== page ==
When Latifa Laâbissi appears on stage nearly naked, she seeks to draw attention to the plight of immigrants—but this month in New York City, the French-Moroccan artist found herself fending off charges of cultural appropriation.

In many respects, Laâbissi’s performance at the Museum of Modern Art’s PS1 studio this month reflected some of the trendiest themes in art and academia right now. Her performance art “uses tropes of caricatures and the grotesque to conjure the silent aggressions and tensions at the heart of some immigrant experiences,” MoMA’s PS1 said. Laâbissi seeks to “reveal the body as an object of violent conflict,” highlight gender and class, and “evoke the challenges faced by minorities.”

It makes for a bizarre, awkward viewing. But Laâbissi’s Jan. 8 performance also became an unexpected source of controversy when a Minneapolis-based Native American activist learned the artist would perform wearing little more than a Sioux-inspired, feathered headdress.

“This production is an aggressive act of hate speech, cultural appropriation, and sacrilege,” activist Rosy Simas wrote on Facebook last month, protesting the event. She called the performance “traumatizing to Native women, disrespectful to Native peoples, and an act of white supremacy.” She also accused it of “add[ing] to the systematic genocide and erasure of Native people.”

Simas demanded an apology from MoMA PS1, Laâbissi and American Realness, a performance-arts organization had partnered with the museum to host the event. At minimum, Simas wanted the artist to appear without the headdress, but she urged the museum to cancel the performance and replace it with a public forum featuring Native American artists.

Almost immediately, American Realness caved to Simas’s demands, vowing to hold not one but two substitute events, on Jan. 7 and 8. One would discuss cultural appropriation, while the other would highlight Native American art.

Thomas Benjamin Snapp Pryor, founder and producer of American Realness, apologetically described himself as a “white male curator” in his recantation.

In a public letter, he said his actions “were unconsidered, and this failure speaks to the genocide of Native American/Indigenous/First Nations people across the U.S. and around the world, as well as the attempted white-supremacist erasure of these people, their history, cultures and sacred objects.”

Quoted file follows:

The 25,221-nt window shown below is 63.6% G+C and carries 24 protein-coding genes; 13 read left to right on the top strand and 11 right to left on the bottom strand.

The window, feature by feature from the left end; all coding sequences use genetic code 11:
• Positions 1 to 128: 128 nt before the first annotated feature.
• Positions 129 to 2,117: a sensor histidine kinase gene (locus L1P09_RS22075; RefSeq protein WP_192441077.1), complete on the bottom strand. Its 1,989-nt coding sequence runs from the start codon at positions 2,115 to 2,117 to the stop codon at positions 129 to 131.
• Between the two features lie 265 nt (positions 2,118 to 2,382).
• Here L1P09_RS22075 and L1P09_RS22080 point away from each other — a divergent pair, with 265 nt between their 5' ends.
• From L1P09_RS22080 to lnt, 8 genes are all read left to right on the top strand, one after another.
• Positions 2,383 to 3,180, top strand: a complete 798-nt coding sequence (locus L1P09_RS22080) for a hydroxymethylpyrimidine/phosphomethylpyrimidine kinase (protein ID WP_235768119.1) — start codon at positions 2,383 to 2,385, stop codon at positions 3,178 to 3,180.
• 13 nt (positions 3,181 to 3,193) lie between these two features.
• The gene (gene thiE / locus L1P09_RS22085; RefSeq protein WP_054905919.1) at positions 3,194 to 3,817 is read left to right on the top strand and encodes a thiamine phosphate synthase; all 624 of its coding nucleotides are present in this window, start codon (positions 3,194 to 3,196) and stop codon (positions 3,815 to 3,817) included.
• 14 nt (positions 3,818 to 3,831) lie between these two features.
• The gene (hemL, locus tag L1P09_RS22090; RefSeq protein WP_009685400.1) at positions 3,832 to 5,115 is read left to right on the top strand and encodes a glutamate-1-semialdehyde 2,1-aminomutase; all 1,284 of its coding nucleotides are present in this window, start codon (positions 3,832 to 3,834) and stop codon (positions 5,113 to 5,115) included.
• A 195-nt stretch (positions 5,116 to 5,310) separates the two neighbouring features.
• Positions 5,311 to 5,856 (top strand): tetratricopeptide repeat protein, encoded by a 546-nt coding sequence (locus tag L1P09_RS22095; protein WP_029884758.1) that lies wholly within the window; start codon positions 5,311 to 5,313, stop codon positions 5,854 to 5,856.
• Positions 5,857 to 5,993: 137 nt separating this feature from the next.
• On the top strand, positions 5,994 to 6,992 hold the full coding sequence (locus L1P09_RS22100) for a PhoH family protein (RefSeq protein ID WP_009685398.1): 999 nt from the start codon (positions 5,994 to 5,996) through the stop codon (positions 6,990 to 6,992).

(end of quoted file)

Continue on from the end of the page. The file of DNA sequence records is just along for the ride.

Laâbissi and PS1 were less pliable, refusing to apologize but making some accommodations. Laâbissi Skyped with Simas to discuss her concerns, and MoMA’s PS1 changed the advertising imagery for the event; instead of a photo of the artist in the headdress, its new promotional materials featured a podium draped in a French flag.

Neither Laâbissi nor MoMA PS1 replied to Heat Street’s request for comment.

But in the end, Laâbissi still wore the headdress during her MoMA PS1 performance, though she removed it almost immediately—“a clear response to the criticisms she had received,” wrote the art publication Hyperallergic.

Native American activists showed up at the MoMA PS1 to confront Laâbissi, dissatisfied with even that alteration to her performance.

Laâbissi refused to disavow the headdress in all future performances and “retreated to asking whether art has the right to transgression,” Hyperallergic reported. The artist noted that she had appeared as a “nude Arab woman” and had handled the French flag in a way considered illegal.

As the left embraces identity politics, these sorts of confrontations among liberal artists are becoming much more common.

Already, it’s become controversial for a gender-fluid, lesbian director to make a film about violence about transgender people, and for cisgender actors to play transgender roles. In some circles, it’s even become taboo for authors to write about characters different from themselves.

At best, this Puritanical obsession with identity politics will severely limit the scope of art, and “transgressive” or provocative pieces will be replaced by inoffensive, boring ones. At worst, it will censor art outright.

— Jillian Kay Melchior writes for Heat Street and is a fellow for the Steamboat Institute and the Independent Women’s Forum.